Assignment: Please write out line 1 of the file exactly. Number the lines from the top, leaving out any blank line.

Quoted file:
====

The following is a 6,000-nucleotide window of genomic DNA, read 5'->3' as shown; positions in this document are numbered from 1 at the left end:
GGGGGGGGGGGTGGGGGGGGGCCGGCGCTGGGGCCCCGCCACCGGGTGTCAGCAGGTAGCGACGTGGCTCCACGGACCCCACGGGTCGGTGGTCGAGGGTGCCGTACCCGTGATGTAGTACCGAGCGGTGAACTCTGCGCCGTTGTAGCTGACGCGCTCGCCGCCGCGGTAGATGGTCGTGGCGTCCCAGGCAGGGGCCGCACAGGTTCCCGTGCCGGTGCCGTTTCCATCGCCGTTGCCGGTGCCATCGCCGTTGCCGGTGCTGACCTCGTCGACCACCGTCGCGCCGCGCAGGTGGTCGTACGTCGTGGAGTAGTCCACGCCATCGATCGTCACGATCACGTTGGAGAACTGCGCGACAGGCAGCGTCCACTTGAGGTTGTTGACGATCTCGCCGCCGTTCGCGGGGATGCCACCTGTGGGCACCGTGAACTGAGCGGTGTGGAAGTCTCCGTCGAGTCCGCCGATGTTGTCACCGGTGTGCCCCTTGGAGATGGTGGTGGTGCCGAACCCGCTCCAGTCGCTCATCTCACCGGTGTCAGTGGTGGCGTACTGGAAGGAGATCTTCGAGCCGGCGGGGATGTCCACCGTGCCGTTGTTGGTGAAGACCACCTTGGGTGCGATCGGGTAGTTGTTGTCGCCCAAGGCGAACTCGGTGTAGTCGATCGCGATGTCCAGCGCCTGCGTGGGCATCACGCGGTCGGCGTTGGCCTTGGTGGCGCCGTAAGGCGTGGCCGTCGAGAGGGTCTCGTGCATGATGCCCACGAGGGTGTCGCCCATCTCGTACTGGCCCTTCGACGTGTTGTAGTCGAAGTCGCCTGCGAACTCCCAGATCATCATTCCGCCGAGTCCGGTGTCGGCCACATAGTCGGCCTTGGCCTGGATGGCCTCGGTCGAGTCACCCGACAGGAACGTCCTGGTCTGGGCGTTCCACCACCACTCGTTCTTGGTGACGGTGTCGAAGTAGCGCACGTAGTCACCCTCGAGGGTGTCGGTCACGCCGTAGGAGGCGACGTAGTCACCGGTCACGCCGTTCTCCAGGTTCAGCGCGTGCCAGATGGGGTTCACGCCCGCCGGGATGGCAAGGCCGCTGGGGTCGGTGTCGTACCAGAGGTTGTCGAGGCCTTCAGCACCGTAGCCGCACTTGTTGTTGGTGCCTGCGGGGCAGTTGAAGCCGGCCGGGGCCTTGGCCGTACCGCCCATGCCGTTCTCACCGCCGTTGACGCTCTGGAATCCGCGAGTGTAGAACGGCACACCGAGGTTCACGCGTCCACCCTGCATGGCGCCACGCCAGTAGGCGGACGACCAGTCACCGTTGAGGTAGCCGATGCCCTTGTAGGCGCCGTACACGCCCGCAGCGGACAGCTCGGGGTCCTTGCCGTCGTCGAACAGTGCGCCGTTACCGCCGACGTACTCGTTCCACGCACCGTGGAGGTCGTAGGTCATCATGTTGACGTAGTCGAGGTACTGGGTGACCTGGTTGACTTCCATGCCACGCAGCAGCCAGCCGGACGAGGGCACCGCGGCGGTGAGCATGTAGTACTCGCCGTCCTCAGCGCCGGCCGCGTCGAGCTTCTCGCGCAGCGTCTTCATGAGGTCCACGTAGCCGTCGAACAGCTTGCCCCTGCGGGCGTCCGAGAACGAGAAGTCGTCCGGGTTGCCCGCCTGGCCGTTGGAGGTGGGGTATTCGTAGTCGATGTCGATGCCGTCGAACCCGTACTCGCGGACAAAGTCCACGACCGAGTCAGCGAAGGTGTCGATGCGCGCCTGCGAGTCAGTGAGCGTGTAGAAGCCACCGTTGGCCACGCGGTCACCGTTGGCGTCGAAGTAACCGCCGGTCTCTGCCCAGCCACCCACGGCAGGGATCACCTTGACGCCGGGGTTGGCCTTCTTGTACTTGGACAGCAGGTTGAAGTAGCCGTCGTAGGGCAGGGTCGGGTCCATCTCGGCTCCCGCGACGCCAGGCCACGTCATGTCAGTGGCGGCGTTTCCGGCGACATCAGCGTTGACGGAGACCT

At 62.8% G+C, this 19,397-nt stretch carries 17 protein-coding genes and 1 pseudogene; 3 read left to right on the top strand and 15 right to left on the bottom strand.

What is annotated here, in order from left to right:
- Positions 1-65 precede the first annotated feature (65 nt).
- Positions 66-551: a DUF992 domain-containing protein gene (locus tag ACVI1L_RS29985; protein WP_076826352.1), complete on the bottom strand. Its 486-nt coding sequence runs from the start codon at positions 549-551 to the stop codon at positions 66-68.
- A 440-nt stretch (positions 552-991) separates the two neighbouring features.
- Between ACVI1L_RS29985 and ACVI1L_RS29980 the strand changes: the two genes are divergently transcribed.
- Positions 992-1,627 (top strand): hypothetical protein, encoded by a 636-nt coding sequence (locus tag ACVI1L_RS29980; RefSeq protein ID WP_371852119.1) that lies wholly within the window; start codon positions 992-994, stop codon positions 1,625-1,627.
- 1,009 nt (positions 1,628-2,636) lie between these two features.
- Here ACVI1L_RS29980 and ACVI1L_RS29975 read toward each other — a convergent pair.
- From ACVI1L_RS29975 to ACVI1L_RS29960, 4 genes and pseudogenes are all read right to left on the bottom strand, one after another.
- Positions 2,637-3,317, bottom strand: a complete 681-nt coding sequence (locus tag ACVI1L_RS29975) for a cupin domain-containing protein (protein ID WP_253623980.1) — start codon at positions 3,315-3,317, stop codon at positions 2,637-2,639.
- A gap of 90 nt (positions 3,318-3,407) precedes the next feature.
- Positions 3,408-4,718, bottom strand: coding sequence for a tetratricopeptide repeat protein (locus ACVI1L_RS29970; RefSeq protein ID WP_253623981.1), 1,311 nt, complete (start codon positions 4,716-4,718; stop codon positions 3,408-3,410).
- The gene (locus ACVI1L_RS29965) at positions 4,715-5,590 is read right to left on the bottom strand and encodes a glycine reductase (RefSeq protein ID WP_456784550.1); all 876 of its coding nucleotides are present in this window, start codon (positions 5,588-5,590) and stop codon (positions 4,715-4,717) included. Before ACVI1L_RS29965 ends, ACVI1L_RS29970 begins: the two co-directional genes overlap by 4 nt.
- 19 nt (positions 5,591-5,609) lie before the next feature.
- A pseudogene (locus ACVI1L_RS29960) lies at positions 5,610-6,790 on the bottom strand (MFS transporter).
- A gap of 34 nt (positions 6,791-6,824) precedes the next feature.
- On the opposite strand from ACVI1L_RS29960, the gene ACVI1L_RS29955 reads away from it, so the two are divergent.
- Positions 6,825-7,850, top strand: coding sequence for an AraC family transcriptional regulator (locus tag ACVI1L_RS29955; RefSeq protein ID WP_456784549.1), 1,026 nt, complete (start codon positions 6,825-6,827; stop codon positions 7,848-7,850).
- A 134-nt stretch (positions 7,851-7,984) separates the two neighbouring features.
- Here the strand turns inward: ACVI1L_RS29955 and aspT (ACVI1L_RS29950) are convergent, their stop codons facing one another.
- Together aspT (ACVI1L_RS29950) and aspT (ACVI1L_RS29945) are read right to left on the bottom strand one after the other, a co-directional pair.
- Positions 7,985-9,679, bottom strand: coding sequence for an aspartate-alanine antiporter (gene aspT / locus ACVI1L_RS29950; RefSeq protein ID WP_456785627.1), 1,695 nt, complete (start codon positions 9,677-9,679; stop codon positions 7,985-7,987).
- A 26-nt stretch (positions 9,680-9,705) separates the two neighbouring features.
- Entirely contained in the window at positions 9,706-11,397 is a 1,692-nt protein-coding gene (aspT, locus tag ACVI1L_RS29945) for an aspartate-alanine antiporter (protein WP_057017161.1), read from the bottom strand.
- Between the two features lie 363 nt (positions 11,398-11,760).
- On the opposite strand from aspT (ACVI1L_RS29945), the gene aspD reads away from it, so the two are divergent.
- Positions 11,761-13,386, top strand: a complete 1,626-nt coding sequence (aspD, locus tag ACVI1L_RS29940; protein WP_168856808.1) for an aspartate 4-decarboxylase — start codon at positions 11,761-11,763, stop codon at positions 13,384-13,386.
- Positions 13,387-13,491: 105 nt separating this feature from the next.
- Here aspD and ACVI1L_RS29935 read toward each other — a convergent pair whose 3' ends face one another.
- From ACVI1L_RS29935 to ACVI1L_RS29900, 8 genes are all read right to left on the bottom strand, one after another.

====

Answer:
The following is a 6,000-nucleotide window of genomic DNA, read 5'->3' as shown; positions in this document are numbered from 1 at the left end: